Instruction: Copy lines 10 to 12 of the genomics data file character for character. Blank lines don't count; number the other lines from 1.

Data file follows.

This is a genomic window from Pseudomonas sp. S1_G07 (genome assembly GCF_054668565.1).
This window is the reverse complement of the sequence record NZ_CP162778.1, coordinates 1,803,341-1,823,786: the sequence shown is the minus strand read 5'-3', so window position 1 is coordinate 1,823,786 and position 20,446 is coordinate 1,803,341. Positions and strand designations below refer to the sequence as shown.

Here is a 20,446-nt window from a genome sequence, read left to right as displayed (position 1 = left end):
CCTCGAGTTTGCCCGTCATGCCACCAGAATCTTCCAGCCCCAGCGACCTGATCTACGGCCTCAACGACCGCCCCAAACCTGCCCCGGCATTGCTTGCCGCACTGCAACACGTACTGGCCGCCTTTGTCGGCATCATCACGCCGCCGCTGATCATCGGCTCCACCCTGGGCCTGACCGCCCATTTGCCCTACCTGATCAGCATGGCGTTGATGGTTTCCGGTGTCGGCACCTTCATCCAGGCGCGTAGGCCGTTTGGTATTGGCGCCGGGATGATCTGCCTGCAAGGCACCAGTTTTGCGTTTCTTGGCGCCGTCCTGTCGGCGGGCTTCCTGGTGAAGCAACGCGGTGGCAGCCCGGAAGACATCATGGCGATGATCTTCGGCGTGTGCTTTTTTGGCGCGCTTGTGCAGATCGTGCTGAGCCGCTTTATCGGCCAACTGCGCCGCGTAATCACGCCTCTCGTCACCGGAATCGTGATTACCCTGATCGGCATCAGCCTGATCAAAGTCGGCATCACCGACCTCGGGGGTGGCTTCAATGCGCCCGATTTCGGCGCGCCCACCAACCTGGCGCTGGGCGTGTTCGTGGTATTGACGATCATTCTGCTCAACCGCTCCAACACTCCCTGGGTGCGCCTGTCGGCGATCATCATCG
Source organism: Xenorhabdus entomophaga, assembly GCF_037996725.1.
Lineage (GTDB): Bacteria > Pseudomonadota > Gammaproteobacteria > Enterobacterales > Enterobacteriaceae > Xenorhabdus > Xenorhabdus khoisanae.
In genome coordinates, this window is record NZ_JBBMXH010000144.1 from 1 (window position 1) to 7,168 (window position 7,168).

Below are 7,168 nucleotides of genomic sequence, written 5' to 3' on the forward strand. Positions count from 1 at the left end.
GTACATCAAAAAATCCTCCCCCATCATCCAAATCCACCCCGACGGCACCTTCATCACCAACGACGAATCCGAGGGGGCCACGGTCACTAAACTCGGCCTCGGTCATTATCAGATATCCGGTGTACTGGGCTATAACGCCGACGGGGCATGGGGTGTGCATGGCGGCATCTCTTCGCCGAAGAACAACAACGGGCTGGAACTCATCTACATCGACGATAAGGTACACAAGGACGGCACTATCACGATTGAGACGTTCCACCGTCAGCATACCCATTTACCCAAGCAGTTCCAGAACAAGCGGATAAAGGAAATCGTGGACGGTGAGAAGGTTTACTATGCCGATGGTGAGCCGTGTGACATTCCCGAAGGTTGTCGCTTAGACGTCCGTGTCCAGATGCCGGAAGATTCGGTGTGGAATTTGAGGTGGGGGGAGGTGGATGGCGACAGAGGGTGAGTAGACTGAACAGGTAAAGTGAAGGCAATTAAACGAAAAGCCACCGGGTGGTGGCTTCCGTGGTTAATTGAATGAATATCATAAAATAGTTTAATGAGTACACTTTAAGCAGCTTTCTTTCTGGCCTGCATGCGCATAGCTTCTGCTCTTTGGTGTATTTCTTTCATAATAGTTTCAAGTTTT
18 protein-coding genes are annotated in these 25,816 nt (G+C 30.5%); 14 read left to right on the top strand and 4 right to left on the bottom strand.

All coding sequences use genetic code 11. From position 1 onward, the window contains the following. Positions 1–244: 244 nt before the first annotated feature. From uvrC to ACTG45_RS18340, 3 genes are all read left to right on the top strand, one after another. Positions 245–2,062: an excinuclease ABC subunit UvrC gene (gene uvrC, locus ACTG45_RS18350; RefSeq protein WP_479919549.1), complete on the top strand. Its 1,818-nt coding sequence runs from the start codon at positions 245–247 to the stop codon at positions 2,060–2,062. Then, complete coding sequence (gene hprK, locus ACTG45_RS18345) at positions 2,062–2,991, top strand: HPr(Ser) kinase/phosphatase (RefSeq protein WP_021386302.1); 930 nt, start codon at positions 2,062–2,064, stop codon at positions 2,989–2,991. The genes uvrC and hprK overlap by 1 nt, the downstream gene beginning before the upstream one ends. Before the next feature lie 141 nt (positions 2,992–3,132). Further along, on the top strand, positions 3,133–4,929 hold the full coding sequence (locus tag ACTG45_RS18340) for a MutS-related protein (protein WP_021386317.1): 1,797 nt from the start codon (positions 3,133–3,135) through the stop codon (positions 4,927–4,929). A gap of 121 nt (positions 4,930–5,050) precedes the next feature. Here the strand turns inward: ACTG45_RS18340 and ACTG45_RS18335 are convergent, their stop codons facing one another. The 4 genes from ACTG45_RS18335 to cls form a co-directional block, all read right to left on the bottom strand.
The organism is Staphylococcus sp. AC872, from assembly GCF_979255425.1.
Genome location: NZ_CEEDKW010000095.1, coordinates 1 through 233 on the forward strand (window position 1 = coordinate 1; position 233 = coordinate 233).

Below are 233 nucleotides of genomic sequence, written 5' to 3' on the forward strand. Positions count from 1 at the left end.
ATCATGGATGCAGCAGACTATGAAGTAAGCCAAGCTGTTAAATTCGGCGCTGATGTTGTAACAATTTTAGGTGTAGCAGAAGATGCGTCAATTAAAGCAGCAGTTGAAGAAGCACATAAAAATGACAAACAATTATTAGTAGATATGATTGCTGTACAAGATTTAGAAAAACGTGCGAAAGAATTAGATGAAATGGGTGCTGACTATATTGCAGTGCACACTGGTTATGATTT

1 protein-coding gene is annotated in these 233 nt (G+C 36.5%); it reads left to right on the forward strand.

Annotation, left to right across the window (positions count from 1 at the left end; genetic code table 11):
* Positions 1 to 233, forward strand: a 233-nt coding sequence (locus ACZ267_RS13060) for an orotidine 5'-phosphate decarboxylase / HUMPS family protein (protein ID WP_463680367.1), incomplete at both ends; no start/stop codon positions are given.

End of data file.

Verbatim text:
18 protein-coding genes are annotated in these 25,816 nt (G+C 30.5%); 14 read left to right on the top strand and 4 right to left on the bottom strand.

All coding sequences use genetic code 11. From position 1 onward, the window contains the following. Positions 1–244: 244 nt before the first annotated feature. From uvrC to ACTG45_RS18340, 3 genes are all read left to right on the top strand, one after another. Positions 245–2,062: an excinuclease ABC subunit UvrC gene (gene uvrC, locus ACTG45_RS18350; RefSeq protein WP_479919549.1), complete on the top strand. Its 1,818-nt coding sequence runs from the start codon at positions 245–247 to the stop codon at positions 2,060–2,062. Then, complete coding sequence (gene hprK, locus ACTG45_RS18345) at positions 2,062–2,991, top strand: HPr(Ser) kinase/phosphatase (RefSeq protein WP_021386302.1); 930 nt, start codon at positions 2,062–2,064, stop codon at positions 2,989–2,991. The genes uvrC and hprK overlap by 1 nt, the downstream gene beginning before the upstream one ends. Before the next feature lie 141 nt (positions 2,992–3,132). Further along, on the top strand, positions 3,133–4,929 hold the full coding sequence (locus tag ACTG45_RS18340) for a MutS-related protein (protein WP_021386317.1): 1,797 nt from the start codon (positions 3,133–3,135) through the stop codon (positions 4,927–4,929). A gap of 121 nt (positions 4,930–5,050) precedes the next feature. Here the strand turns inward: ACTG45_RS18340 and ACTG45_RS18335 are convergent, their stop codons facing one another. The 4 genes from ACTG45_RS18335 to cls form a co-directional block, all read right to left on the bottom strand.
The organism is Staphylococcus sp. AC872, from assembly GCF_979255425.1.